The Court of Appeal has appointed its first batch of pupil barristers and trainee assistants to fill its controversial new “judicial assistant” posts.
Of the six that started work last week only two are solicitors and only one, Graeme Johnston, is from a City firm, Herbert Smith. The other four are appointed from the Bar. But it is understood that of the 17 assistants so far selected, there are nine from the Bar and eight solicitors.
The judicial assistant scheme, based loosely on the US law clerks system, has been criticised in a letter to The Times by two US professors of law from the University of Maryland.
They say that in the US “an ever-increasing number of law clerks bear an ever-increasing responsibility for decision making” and that clerks effectively decide cases involving “the poor and the powerless”.
The first six judicial assistants have spent a week in training at the Court of Appeal and last week began their real work, filtering the mounds of applications for the judges. They will work for three months on a part-time basis before being replaced by new recruits.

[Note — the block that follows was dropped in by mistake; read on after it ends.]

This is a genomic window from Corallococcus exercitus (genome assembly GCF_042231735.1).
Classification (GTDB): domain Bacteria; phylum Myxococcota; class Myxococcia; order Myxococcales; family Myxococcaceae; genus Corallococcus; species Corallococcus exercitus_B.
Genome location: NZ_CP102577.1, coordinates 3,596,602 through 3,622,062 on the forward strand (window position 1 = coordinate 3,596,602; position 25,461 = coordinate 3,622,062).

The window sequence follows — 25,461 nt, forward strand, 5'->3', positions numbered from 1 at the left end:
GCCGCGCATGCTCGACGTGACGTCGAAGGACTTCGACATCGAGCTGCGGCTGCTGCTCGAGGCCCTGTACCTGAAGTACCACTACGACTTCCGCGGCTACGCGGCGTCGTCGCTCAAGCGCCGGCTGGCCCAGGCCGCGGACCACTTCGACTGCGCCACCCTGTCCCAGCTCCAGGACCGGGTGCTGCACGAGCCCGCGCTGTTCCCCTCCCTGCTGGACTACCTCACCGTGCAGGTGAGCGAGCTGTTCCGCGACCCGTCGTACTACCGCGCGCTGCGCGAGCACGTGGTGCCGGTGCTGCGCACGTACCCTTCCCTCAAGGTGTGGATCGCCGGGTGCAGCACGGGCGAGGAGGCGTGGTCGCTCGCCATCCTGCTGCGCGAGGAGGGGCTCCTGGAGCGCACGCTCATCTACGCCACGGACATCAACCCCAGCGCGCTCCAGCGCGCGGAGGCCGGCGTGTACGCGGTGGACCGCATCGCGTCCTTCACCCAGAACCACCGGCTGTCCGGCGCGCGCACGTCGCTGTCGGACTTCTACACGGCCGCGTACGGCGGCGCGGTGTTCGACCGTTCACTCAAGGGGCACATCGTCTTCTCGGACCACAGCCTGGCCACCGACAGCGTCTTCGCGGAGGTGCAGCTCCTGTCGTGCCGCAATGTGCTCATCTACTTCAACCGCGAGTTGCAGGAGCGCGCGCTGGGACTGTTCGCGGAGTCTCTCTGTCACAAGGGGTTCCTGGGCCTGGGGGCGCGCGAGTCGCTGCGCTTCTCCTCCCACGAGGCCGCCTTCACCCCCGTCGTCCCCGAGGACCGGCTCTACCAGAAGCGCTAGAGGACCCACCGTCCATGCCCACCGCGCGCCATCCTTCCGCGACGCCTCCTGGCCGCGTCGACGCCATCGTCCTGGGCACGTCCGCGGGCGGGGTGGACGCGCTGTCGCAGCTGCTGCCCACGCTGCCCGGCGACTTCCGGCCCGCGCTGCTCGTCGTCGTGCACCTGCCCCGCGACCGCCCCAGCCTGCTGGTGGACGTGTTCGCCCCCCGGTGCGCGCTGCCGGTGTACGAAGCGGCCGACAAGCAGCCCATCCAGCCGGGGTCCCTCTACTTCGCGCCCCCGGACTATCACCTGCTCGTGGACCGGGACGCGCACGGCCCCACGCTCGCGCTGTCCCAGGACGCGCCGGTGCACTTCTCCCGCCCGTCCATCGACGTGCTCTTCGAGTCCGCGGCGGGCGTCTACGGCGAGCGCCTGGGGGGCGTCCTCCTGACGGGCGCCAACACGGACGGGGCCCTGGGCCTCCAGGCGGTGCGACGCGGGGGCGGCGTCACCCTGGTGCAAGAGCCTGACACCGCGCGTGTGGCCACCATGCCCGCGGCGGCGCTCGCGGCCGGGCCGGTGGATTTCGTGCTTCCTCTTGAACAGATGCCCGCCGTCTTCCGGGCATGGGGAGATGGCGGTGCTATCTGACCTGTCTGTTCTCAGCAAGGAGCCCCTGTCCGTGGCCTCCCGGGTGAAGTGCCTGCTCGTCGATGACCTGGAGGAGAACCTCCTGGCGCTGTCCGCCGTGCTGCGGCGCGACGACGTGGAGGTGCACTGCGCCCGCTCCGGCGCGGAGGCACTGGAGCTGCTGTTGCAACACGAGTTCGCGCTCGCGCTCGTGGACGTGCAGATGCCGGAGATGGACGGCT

Johnston, a trainee at Herbert Smith for 18 months, said: “I applied because I just thought it would be fascinating to see how it works from the inside – and it has been so far.”
Johnston was one of 35 selected for interview by the Law Society from around 160 applicants. The Law Society passed on about 20 names to the Court of Appeal. The Bar Council followed a similar procedure before handing its list to the Court of Appeal.
Herbert Smith head of litigation Lawrence Collins said: “We are delighted Graeme was chosen to participate in this scheme which should provide an invaluable extra dimension to his training.”